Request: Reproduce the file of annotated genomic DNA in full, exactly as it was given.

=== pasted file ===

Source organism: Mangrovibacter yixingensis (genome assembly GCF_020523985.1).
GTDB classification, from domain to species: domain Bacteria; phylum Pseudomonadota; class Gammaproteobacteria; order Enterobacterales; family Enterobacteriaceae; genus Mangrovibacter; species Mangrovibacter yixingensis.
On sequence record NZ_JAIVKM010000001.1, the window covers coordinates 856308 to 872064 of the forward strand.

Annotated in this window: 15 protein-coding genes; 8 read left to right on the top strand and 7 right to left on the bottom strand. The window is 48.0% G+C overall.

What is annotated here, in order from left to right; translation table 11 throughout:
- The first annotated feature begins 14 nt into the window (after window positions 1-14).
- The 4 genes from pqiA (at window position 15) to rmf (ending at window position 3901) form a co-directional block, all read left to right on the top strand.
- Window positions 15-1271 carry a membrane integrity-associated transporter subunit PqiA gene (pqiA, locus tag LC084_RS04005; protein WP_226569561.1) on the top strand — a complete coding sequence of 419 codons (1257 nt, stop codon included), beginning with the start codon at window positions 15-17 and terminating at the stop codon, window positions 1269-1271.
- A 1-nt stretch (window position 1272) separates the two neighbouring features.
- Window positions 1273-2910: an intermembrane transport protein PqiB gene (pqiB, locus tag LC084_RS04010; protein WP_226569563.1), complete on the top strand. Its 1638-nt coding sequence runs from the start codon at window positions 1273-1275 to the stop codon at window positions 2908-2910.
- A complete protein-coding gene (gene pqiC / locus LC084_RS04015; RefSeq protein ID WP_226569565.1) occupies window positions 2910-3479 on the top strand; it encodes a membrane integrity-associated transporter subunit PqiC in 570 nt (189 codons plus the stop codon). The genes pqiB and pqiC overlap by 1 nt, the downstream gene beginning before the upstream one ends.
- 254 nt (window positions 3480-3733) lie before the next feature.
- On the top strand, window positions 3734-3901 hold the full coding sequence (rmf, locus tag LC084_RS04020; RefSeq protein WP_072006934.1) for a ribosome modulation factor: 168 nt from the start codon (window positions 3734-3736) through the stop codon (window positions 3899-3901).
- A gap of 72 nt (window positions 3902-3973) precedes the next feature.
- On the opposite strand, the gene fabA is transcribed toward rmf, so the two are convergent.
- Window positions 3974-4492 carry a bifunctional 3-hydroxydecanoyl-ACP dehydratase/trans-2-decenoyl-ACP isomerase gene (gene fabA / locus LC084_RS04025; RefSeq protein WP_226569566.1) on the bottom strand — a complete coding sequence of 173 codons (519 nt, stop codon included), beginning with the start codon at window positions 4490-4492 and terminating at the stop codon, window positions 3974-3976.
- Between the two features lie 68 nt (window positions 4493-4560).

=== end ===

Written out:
Source organism: Mangrovibacter yixingensis (genome assembly GCF_020523985.1).
GTDB classification, from domain to species: domain Bacteria; phylum Pseudomonadota; class Gammaproteobacteria; order Enterobacterales; family Enterobacteriaceae; genus Mangrovibacter; species Mangrovibacter yixingensis.
On sequence record NZ_JAIVKM010000001.1, the window covers coordinates 856308 to 872064 of the forward strand.

Annotated in this window: 15 protein-coding genes; 8 read left to right on the top strand and 7 right to left on the bottom strand. The window is 48.0% G+C overall.

What is annotated here, in order from left to right; translation table 11 throughout:
- The first annotated feature begins 14 nt into the window (after window positions 1-14).
- The 4 genes from pqiA (at window position 15) to rmf (ending at window position 3901) form a co-directional block, all read left to right on the top strand.
- Window positions 15-1271 carry a membrane integrity-associated transporter subunit PqiA gene (pqiA, locus tag LC084_RS04005; protein WP_226569561.1) on the top strand — a complete coding sequence of 419 codons (1257 nt, stop codon included), beginning with the start codon at window positions 15-17 and terminating at the stop codon, window positions 1269-1271.
- A 1-nt stretch (window position 1272) separates the two neighbouring features.
- Window positions 1273-2910: an intermembrane transport protein PqiB gene (pqiB, locus tag LC084_RS04010; protein WP_226569563.1), complete on the top strand. Its 1638-nt coding sequence runs from the start codon at window positions 1273-1275 to the stop codon at window positions 2908-2910.
- A complete protein-coding gene (gene pqiC / locus LC084_RS04015; RefSeq protein ID WP_226569565.1) occupies window positions 2910-3479 on the top strand; it encodes a membrane integrity-associated transporter subunit PqiC in 570 nt (189 codons plus the stop codon). The genes pqiB and pqiC overlap by 1 nt, the downstream gene beginning before the upstream one ends.
- 254 nt (window positions 3480-3733) lie before the next feature.
- On the top strand, window positions 3734-3901 hold the full coding sequence (rmf, locus tag LC084_RS04020; RefSeq protein WP_072006934.1) for a ribosome modulation factor: 168 nt from the start codon (window positions 3734-3736) through the stop codon (window positions 3899-3901).
- A gap of 72 nt (window positions 3902-3973) precedes the next feature.
- On the opposite strand, the gene fabA is transcribed toward rmf, so the two are convergent.
- Window positions 3974-4492 carry a bifunctional 3-hydroxydecanoyl-ACP dehydratase/trans-2-decenoyl-ACP isomerase gene (gene fabA / locus LC084_RS04025; RefSeq protein WP_226569566.1) on the bottom strand — a complete coding sequence of 173 codons (519 nt, stop codon included), beginning with the start codon at window positions 4490-4492 and terminating at the stop codon, window positions 3974-3976.
- Between the two features lie 68 nt (window positions 4493-4560).